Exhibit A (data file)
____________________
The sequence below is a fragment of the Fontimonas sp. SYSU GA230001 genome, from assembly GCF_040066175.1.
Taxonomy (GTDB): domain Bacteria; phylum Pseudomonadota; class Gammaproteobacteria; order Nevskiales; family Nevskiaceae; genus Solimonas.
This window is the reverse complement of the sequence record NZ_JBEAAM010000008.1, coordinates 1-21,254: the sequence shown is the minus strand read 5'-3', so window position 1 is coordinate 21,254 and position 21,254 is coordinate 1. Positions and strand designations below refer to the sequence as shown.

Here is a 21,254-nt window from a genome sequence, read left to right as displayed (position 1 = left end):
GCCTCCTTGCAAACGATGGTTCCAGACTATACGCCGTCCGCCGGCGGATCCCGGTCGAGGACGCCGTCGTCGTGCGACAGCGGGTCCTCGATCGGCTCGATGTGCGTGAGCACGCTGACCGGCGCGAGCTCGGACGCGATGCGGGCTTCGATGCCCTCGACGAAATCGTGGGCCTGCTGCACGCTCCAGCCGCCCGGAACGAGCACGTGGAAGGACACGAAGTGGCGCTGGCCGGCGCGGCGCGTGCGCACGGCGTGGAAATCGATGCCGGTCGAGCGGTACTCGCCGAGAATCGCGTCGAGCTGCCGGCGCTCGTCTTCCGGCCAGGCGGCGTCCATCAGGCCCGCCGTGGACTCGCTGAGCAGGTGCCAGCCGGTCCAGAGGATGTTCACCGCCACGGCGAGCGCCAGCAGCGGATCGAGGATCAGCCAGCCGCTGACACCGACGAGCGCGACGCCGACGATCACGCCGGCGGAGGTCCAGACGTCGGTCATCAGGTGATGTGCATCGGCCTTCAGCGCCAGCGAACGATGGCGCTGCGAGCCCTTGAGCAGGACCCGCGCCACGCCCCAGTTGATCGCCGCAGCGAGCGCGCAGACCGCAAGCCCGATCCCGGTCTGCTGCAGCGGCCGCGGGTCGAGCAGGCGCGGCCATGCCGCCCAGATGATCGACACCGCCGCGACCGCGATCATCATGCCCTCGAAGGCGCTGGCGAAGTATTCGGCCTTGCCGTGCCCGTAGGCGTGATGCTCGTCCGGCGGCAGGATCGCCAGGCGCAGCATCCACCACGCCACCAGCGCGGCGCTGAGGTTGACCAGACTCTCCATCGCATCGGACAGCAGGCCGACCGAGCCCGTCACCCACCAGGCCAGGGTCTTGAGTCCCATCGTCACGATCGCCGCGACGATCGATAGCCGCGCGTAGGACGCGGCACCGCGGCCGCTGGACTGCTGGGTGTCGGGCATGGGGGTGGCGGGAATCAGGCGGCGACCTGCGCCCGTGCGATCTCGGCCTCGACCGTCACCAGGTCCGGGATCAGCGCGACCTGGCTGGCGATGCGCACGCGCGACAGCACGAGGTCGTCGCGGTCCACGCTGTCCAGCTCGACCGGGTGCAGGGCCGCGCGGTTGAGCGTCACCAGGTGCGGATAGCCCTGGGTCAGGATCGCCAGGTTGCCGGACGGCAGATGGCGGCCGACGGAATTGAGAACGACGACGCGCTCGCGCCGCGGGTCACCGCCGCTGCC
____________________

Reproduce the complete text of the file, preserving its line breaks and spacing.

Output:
The sequence below is a fragment of the Fontimonas sp. SYSU GA230001 genome, from assembly GCF_040066175.1.
Taxonomy (GTDB): domain Bacteria; phylum Pseudomonadota; class Gammaproteobacteria; order Nevskiales; family Nevskiaceae; genus Solimonas.
This window is the reverse complement of the sequence record NZ_JBEAAM010000008.1, coordinates 1-21,254: the sequence shown is the minus strand read 5'-3', so window position 1 is coordinate 21,254 and position 21,254 is coordinate 1. Positions and strand designations below refer to the sequence as shown.

Here is a 21,254-nt window from a genome sequence, read left to right as displayed (position 1 = left end):
GCCTCCTTGCAAACGATGGTTCCAGACTATACGCCGTCCGCCGGCGGATCCCGGTCGAGGACGCCGTCGTCGTGCGACAGCGGGTCCTCGATCGGCTCGATGTGCGTGAGCACGCTGACCGGCGCGAGCTCGGACGCGATGCGGGCTTCGATGCCCTCGACGAAATCGTGGGCCTGCTGCACGCTCCAGCCGCCCGGAACGAGCACGTGGAAGGACACGAAGTGGCGCTGGCCGGCGCGGCGCGTGCGCACGGCGTGGAAATCGATGCCGGTCGAGCGGTACTCGCCGAGAATCGCGTCGAGCTGCCGGCGCTCGTCTTCCGGCCAGGCGGCGTCCATCAGGCCCGCCGTGGACTCGCTGAGCAGGTGCCAGCCGGTCCAGAGGATGTTCACCGCCACGGCGAGCGCCAGCAGCGGATCGAGGATCAGCCAGCCGCTGACACCGACGAGCGCGACGCCGACGATCACGCCGGCGGAGGTCCAGACGTCGGTCATCAGGTGATGTGCATCGGCCTTCAGCGCCAGCGAACGATGGCGCTGCGAGCCCTTGAGCAGGACCCGCGCCACGCCCCAGTTGATCGCCGCAGCGAGCGCGCAGACCGCAAGCCCGATCCCGGTCTGCTGCAGCGGCCGCGGGTCGAGCAGGCGCGGCCATGCCGCCCAGATGATCGACACCGCCGCGACCGCGATCATCATGCCCTCGAAGGCGCTGGCGAAGTATTCGGCCTTGCCGTGCCCGTAGGCGTGATGCTCGTCCGGCGGCAGGATCGCCAGGCGCAGCATCCACCACGCCACCAGCGCGGCGCTGAGGTTGACCAGACTCTCCATCGCATCGGACAGCAGGCCGACCGAGCCCGTCACCCACCAGGCCAGGGTCTTGAGTCCCATCGTCACGATCGCCGCGACGATCGATAGCCGCGCGTAGGACGCGGCACCGCGGCCGCTGGACTGCTGGGTGTCGGGCATGGGGGTGGCGGGAATCAGGCGGCGACCTGCGCCCGTGCGATCTCGGCCTCGACCGTCACCAGGTCCGGGATCAGCGCGACCTGGCTGGCGATGCGCACGCGCGACAGCACGAGGTCGTCGCGGTCCACGCTGTCCAGCTCGACCGGGTGCAGGGCCGCGCGGTTGAGCGTCACCAGGTGCGGATAGCCCTGGGTCAGGATCGCCAGGTTGCCGGACGGCAGATGGCGGCCGACGGAATTGAGAACGACGACGCGCTCGCGCCGCGGGTCACCGCCGCTGCC